For a bold man, Peter Dutton's surprisingly shy when it comes to engaging with the media, point-blank refusing to answer awkward questions or explain the detail. It was exactly the same when he appeared at the Press Club on Friday. The Defence Minister arrived. He spoke. He revealed nothing. Noise without content.
There was nothing new. Assertions without evidence; just "believe". He repeated the old, hoary assumption: China's bad, so we need to spend more money on the forces. What he didn't offer, though, was detail on how effectively the money is being spent, or offer any way out of this spiral towards war. Rather the reverse. He talked up conflict, accused Labor of appeasement, and stressed the need to stand up to Beijing.
All that was missing was a plan. This is the measure against which his words must be measured.
He cancelled new submarines without announcing a replacement. The future frigates are running up to two years late. Boxer armoured reconnaissance vehicles are overweight and dependent on ammunition imported from overseas. Both the Taipan and Seahawk helicopter fleets were recently grounded. The list of problems and deficiencies extends into the distance. We can't effectively use the equipment we have. For the minister, however, none of this seems to be a problem.
He insists defence spending will continue to climb. So it will, but it would be nice to get something in return.
The only thing he appears unable to guarantee is that all this expenditure will actually result in the delivery of equipment in a meaningful time frame. Nor will he vouchsafe how we'll pay for this huge spending boost, but without increasing taxes the money will still have to come from somewhere. Medicare, perhaps? Education? Surely not ministerial salaries?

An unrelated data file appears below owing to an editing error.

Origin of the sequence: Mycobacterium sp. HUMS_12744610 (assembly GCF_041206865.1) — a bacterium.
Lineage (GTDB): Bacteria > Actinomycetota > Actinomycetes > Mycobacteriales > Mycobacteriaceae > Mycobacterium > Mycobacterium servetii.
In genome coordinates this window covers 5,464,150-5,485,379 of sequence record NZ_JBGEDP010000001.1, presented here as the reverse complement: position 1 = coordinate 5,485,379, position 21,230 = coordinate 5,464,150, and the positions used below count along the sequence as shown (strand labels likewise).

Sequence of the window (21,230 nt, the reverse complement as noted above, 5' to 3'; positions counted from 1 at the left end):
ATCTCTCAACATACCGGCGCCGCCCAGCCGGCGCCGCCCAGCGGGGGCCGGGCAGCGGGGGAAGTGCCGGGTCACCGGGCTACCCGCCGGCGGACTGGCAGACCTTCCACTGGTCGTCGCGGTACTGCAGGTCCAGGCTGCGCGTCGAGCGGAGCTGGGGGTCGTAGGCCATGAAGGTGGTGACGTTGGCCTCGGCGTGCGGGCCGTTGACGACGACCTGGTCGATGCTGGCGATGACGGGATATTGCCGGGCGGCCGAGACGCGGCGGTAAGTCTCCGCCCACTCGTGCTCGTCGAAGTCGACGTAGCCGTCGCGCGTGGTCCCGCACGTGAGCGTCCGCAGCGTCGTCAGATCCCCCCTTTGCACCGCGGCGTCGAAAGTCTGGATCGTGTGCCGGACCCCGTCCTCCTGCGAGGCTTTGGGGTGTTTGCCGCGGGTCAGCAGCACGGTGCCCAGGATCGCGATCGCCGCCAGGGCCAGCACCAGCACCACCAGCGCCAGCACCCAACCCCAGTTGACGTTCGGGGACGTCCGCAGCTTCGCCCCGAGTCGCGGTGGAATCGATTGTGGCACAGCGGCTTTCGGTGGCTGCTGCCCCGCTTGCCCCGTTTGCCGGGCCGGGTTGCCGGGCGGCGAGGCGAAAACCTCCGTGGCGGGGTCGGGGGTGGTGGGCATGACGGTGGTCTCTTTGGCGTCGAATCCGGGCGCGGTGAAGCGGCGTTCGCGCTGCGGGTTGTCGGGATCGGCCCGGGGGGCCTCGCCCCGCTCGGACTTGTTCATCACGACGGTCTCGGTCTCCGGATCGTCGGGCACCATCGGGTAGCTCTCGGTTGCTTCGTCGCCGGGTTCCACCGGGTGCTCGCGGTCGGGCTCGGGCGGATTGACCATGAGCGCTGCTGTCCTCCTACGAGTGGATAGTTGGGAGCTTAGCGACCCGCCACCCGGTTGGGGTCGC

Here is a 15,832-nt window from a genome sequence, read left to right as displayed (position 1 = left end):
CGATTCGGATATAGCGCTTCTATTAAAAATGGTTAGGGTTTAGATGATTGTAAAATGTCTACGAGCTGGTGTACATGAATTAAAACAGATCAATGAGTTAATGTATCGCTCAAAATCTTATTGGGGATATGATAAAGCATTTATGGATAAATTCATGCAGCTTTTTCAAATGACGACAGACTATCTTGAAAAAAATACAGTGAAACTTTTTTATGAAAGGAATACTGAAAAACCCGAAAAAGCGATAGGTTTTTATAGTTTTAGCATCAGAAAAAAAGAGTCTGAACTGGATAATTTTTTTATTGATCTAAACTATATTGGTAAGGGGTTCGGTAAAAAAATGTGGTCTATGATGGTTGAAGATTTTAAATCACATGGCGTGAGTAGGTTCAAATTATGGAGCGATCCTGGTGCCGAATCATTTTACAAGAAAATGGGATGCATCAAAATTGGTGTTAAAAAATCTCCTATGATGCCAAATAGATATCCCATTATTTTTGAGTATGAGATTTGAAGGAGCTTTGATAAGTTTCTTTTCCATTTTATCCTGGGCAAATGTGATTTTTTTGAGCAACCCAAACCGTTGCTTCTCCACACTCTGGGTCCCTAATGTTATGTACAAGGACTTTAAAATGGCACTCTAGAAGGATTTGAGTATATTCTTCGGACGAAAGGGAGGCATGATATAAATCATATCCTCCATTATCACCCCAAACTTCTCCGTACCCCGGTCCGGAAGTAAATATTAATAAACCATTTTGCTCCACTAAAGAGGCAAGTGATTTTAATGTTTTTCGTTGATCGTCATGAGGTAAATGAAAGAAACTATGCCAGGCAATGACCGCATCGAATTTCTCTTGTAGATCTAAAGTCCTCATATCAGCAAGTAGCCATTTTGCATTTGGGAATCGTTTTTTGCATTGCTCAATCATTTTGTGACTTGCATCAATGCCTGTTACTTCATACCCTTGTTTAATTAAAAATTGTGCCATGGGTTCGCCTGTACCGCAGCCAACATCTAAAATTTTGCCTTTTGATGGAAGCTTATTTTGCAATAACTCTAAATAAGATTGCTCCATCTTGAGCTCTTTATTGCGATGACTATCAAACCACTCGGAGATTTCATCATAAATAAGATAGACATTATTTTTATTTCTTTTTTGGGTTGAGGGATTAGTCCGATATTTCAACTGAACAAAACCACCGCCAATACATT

There seem to be two options.
One is that the minister is well-meaning but completely out of his depth. He's simply not up to delivering a coherent plan to boost the current forces, let alone future projects.
The alternative is that his rhetoric is completely dissociated from reality, and represents nothing more than an attempt to elevate defence as an election issue. Either is plausible. Perhaps Dutton himself doesn't know where the truth lies.
His words shifted the audience to a world of make-believe, where intellect is suspended and emotion reigns supreme.
Take his one-liner, reported extensively in the weekend papers: "If Taiwan is taken [by Beijing]," Dutton asserted, "surely the Senkakus are next."
Pardon? Is that really the right order? Is he more worried about five uninhabitable, guano-covered islands and three isolated rocks poking out of the water than the nearly 24 million people living in Taiwan? Does he really see occupation of Chinese Taipei - a country his government doesn't even recognise - as nothing more than a stepping stone to what he asks us to believe is Beijing's ultimate objective: the seizure of a tawdry collection of barren rocks claimed by three countries that can't even agree on a name - Senkaku, Diaoyu or Tiaoyutai?